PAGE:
Published in 1916, the novel Greenmantle was a wartime bestseller written by the English author John Buchan who also worked as a high-ranking propaganda official at the British propaganda office, Wellington House. From 1917 onwards, he led the Department of Information at the Foreign Office. While it remains unclear if the novel was commissioned by Wellington House, Greenmantle is a clear example of fictional ‘orientalist’ propaganda (McEvoy 2016, 255-258). To read fragments of the original novel, please click on the sources above.
In the novel Greenmantle, Buchan presents two British spies - the former British soldier Richard Hannay and the anti-German Boer Piet Pienaar - who travel on behalf of the British Foreign Office via the neutral Netherlands, through Berlin and on to the Ottoman Empire and Asia to unmask German-Ottoman, pan-Islamic strategies that threatened British rule in Asia and Africa. They pretended to be Boers who hated the British, so as not to arouse suspicion. Interestingly, the core of the novel appears to be based on the very secret official British efforts to undermine German plans for a global jihad in 1916. The novel can be seen as a clear example of British imperial ambitions, a British fear of German dominance, and prevailing contemporary British ideas about Germans and Muslim subjects (Sadia McEvoy 2016, 364-365).
In the first extract 'A mission is proposed', Buchan's expertise as a spy novelist and propaganda agent coincide. This fictional 'mission proposed' largely mirrored contemporary fears that the British Foreign Office had with regard to German-Ottoman ambitions, as explained by the Foreign Office official Bullivant, to incite Muslims against British imperialism. As a high-ranking propaganda official, Buchan was most likely very much aware of the British intelligence concerning Germany's plans for Asia, which were seen as a serious threat for British rule in India.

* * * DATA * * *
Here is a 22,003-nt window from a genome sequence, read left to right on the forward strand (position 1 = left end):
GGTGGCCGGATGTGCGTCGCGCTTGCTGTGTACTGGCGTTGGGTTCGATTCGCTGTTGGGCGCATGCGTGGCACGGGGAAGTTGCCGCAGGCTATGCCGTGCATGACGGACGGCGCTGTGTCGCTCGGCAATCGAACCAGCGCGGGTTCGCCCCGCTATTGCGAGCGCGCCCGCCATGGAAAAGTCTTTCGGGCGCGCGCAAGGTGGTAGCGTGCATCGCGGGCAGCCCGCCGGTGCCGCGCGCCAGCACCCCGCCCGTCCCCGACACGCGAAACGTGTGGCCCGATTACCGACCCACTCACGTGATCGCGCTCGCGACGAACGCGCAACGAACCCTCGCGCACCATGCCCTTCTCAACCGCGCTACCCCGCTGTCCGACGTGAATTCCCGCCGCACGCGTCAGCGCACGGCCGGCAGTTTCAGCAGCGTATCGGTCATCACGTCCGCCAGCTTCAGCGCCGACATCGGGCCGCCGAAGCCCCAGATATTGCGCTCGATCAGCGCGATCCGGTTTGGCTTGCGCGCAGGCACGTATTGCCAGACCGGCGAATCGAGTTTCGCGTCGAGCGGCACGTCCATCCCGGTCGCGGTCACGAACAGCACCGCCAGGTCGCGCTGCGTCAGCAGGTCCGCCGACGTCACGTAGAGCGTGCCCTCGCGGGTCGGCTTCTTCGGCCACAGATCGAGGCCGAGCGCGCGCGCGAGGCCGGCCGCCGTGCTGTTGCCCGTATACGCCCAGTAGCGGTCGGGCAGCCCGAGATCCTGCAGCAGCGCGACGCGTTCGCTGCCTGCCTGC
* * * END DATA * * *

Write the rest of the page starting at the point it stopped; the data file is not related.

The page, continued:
In the second extract, Hanny and Pienaar travel as pro-German Boers to obtain more in-depth information about Germany's strategies in the East and in South Africa. Disguised as Boers, their aim was to reveal another aspect of Germany's imperial ambitions, namely the revolt of the Boers against the British in South Africa. The Germans targeted the Boers with cultural propaganda produced by Dutch agents (among others), in which a racial and cultural unity between the Dutch, the Boers, the Germans, and the Flemish was promoted.